Cars can be rented for about 45 US$ per day. There are rental companies for instance at the airport but also across the islands. According to my experience, locals tend to drive a bit anarchistic when it comes to rules regarding giving way and the like. However, they don’t speed like crazy and willingly stop as soon as a pedestrian intends to cross.
During the carnival, however, this dearly acquired freedom of movement is of little value as streets are completely closed for the parades. Also, the search for a parking space then takes infinitely long.
Walking and Cycling
Talking ’bout pedestrians: I was aware that some spots on the islands can be reached only by car. As I’m not driving, I planned on walking – as I do everywhere in the world. Well, I quickly stood corrected. Firstly, it’s a big difference between walking through a European city in the shade of high buildings and an open country road in the Caribbean. Since hardly anyone does it, roads in Bonaire and Curaçao aren’t made for pedestrians, hence, there aren’t sidewalks. That’s quite unsettling. Since where there are no sidewalks, drivers don’t expect jolly walkers. And that’s outright life-threatening.
Nevertheless, it’s a whole different story in Aruba where you have sidewalks and even bike lanes. Also, you can take a long yet very pleasant beach walk from Divi Beach up the coast all the way to Arashi Beach. This takes about two hours in total, but if you get thirsty or need a short break, you’ll find many spots to rest’n’replenish on your way.
As I pointed out, there are many many wonderful spots on the islands, bewildering and wild, waiting for you to be explored. However, many of those places cannot be visited by public transport. Hence, you either need to rent a vehicle or join an organized tour.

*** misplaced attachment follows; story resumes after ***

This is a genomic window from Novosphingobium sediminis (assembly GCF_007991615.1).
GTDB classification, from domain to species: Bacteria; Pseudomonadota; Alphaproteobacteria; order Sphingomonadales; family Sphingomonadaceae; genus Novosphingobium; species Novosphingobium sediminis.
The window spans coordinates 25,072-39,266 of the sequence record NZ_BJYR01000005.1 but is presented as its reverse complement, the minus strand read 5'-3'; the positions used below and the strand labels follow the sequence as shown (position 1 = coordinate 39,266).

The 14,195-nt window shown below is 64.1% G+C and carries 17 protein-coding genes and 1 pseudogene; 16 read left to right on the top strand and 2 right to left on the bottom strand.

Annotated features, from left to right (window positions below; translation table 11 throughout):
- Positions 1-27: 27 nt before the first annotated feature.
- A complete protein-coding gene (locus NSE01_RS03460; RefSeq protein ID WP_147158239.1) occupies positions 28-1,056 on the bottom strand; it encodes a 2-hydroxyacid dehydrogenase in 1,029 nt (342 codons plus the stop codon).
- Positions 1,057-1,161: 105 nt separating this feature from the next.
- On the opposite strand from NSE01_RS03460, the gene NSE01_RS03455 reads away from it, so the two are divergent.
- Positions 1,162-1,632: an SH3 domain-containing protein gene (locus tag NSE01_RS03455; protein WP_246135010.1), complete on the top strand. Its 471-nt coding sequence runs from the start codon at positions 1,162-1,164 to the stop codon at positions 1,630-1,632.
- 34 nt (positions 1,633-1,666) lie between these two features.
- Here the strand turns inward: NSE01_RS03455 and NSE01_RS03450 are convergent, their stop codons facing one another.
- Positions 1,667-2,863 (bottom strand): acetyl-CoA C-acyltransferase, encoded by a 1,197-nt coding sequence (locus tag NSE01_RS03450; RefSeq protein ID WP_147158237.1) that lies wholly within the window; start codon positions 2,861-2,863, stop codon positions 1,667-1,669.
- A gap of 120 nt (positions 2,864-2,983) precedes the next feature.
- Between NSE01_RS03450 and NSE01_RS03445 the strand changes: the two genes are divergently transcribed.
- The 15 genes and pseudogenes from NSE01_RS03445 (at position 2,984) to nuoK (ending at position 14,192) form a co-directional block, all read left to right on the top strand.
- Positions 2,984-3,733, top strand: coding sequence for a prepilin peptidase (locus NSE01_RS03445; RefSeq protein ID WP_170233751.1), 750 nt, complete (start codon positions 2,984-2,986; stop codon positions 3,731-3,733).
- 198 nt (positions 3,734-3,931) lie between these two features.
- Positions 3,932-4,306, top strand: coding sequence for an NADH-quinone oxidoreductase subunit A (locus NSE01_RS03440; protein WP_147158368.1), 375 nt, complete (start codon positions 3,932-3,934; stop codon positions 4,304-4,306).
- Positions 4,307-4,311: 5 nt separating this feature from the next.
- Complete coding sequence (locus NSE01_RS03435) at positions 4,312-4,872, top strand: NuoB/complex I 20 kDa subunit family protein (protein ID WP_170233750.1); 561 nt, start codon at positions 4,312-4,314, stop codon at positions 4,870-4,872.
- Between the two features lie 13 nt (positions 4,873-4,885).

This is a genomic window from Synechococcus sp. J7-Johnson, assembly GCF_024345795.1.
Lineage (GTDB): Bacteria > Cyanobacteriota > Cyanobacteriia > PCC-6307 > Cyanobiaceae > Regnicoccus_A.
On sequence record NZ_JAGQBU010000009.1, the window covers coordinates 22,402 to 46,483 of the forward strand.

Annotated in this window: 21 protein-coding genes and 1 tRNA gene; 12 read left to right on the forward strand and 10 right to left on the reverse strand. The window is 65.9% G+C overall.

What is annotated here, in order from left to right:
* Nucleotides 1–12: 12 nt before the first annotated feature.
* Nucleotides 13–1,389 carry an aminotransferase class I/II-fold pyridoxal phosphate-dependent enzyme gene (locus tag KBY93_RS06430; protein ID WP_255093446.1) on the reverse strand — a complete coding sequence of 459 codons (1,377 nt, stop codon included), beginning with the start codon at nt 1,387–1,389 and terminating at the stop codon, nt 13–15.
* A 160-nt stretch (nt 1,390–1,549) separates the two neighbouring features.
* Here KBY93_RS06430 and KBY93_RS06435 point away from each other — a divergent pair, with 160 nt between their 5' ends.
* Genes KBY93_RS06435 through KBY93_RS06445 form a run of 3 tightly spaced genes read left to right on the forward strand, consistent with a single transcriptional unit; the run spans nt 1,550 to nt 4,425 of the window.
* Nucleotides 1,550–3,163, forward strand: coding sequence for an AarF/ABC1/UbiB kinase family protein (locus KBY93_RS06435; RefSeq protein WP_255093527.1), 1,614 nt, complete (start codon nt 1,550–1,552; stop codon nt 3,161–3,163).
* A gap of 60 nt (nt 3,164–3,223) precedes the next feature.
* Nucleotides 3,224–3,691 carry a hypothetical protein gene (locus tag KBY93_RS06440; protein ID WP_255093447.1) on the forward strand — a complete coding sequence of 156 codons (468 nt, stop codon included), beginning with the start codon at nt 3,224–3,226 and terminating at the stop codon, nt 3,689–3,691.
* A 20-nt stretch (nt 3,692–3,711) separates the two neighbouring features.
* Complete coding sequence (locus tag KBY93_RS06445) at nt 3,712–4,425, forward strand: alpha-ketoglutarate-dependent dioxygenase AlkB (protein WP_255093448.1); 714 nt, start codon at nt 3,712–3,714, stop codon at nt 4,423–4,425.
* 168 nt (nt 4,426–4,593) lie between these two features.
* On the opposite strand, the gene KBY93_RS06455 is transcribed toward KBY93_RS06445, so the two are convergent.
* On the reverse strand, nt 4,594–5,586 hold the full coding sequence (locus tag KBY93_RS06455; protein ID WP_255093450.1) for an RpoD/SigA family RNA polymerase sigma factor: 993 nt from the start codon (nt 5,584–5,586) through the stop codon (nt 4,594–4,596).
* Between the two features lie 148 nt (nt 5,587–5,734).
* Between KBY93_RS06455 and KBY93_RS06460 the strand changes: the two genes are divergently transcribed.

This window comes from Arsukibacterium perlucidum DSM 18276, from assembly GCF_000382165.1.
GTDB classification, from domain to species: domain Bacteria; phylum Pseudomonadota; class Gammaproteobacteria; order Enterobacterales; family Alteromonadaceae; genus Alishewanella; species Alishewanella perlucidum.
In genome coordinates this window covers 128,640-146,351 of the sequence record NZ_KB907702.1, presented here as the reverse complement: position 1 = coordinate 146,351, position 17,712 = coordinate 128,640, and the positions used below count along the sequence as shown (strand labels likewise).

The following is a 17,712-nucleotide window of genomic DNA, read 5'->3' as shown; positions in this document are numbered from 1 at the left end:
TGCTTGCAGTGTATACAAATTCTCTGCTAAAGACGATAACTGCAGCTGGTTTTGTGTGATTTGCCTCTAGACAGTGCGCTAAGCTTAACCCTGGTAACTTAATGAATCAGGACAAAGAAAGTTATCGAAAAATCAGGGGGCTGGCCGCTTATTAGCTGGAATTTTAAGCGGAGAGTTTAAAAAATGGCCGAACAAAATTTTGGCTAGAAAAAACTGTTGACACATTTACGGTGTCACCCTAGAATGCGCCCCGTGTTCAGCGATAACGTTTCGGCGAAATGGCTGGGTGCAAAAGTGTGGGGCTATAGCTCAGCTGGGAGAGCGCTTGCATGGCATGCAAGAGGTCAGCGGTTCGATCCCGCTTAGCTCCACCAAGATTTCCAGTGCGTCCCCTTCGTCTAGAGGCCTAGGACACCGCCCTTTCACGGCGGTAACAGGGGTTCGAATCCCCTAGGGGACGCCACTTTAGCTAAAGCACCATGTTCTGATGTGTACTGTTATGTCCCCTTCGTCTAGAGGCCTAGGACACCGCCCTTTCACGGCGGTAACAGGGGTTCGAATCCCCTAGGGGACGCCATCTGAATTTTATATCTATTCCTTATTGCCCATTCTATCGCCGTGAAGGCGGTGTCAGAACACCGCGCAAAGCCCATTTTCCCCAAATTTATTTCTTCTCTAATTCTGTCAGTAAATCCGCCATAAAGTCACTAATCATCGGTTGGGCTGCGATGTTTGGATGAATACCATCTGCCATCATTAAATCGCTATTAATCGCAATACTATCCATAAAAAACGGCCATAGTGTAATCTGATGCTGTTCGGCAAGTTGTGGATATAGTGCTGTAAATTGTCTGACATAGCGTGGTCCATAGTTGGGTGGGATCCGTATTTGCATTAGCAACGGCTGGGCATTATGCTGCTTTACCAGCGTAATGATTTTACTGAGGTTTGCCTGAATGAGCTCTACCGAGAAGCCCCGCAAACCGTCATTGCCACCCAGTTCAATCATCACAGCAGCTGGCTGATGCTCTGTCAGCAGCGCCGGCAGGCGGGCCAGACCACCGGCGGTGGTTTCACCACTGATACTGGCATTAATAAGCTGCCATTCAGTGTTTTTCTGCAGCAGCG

The latter will definitely be the less stressful option especially as you are exploring the National Parks and the rough east coasts. Also, you’ll probably need to join an organized tour if you want to engage in activities on the water like sailing or snorkeling from a boat.
Therefore, here are some tours to choose from:
Where to Stay
The ABC islands have been popular tourist destinations for decades. Therefore, you’ll find a great choice of different lodging options on every island. Nevertheless, Carnival is not only the most popular time for international visitors. Also, many islanders who live and work in Europe or the US choose this period to pay their homeland a visit.
All of this means that early booking of hotel rooms is essential, especially for January and February, if you want to get nice and comfortable accommodation at a halfway reasonable price.
You’ll find recommendations on where to stay in my posts on the individual islands. However, click on this link* to find your most convenient lodging options.Booking.com
Map And Places to See
While in this post, I write just a quick roundup of the islands as the main topic is the lively carnival, below are links to comprehensive guides to Aruba, Bonaire, and Curaçao. In each of those posts, you’ll read inspiring stories and get more valuable information that will make your own trip smoother and more enjoyable:
This map gives you a general idea of where the ABC islands are located:
If you choose to pin this post for later, please use one of these pictures:
* This is an affiliate link. If you book through this page, not only do you get the best deal. I also get a small commission that helps me run this blog. Thank you so much for supporting me!